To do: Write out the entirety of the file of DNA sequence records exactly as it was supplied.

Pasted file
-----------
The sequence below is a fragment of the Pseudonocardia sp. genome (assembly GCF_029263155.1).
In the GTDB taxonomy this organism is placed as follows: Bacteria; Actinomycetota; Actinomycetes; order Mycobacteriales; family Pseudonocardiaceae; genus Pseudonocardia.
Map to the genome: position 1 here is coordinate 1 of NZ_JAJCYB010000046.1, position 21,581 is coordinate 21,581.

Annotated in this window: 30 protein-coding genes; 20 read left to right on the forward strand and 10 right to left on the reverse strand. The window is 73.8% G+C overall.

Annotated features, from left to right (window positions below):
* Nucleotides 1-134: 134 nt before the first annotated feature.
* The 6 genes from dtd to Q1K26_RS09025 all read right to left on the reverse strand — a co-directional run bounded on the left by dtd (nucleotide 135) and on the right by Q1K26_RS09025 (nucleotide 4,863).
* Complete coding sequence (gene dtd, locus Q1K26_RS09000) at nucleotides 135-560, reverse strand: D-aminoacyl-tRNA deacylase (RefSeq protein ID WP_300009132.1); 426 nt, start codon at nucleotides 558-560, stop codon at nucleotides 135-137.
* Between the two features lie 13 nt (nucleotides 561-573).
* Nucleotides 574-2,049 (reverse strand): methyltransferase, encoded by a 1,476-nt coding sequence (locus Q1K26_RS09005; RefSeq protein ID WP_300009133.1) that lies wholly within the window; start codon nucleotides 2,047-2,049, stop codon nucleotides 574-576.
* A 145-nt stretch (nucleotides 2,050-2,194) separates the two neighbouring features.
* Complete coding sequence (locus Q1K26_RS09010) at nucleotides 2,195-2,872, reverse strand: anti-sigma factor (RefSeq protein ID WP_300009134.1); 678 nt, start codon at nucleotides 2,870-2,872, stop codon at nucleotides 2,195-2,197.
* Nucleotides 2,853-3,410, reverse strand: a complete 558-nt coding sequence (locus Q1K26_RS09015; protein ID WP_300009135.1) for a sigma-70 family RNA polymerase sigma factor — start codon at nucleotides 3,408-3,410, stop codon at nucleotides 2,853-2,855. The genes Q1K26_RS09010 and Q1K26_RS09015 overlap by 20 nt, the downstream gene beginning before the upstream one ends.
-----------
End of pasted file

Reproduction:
The sequence below is a fragment of the Pseudonocardia sp. genome (assembly GCF_029263155.1).
In the GTDB taxonomy this organism is placed as follows: Bacteria; Actinomycetota; Actinomycetes; order Mycobacteriales; family Pseudonocardiaceae; genus Pseudonocardia.
Map to the genome: position 1 here is coordinate 1 of NZ_JAJCYB010000046.1, position 21,581 is coordinate 21,581.

Annotated in this window: 30 protein-coding genes; 20 read left to right on the forward strand and 10 right to left on the reverse strand. The window is 73.8% G+C overall.

Annotated features, from left to right (window positions below):
* Nucleotides 1-134: 134 nt before the first annotated feature.
* The 6 genes from dtd to Q1K26_RS09025 all read right to left on the reverse strand — a co-directional run bounded on the left by dtd (nucleotide 135) and on the right by Q1K26_RS09025 (nucleotide 4,863).
* Complete coding sequence (gene dtd, locus Q1K26_RS09000) at nucleotides 135-560, reverse strand: D-aminoacyl-tRNA deacylase (RefSeq protein ID WP_300009132.1); 426 nt, start codon at nucleotides 558-560, stop codon at nucleotides 135-137.
* Between the two features lie 13 nt (nucleotides 561-573).
* Nucleotides 574-2,049 (reverse strand): methyltransferase, encoded by a 1,476-nt coding sequence (locus Q1K26_RS09005; RefSeq protein ID WP_300009133.1) that lies wholly within the window; start codon nucleotides 2,047-2,049, stop codon nucleotides 574-576.
* A 145-nt stretch (nucleotides 2,050-2,194) separates the two neighbouring features.
* Complete coding sequence (locus Q1K26_RS09010) at nucleotides 2,195-2,872, reverse strand: anti-sigma factor (RefSeq protein ID WP_300009134.1); 678 nt, start codon at nucleotides 2,870-2,872, stop codon at nucleotides 2,195-2,197.
* Nucleotides 2,853-3,410, reverse strand: a complete 558-nt coding sequence (locus Q1K26_RS09015; protein ID WP_300009135.1) for a sigma-70 family RNA polymerase sigma factor — start codon at nucleotides 3,408-3,410, stop codon at nucleotides 2,853-2,855. The genes Q1K26_RS09010 and Q1K26_RS09015 overlap by 20 nt, the downstream gene beginning before the upstream one ends.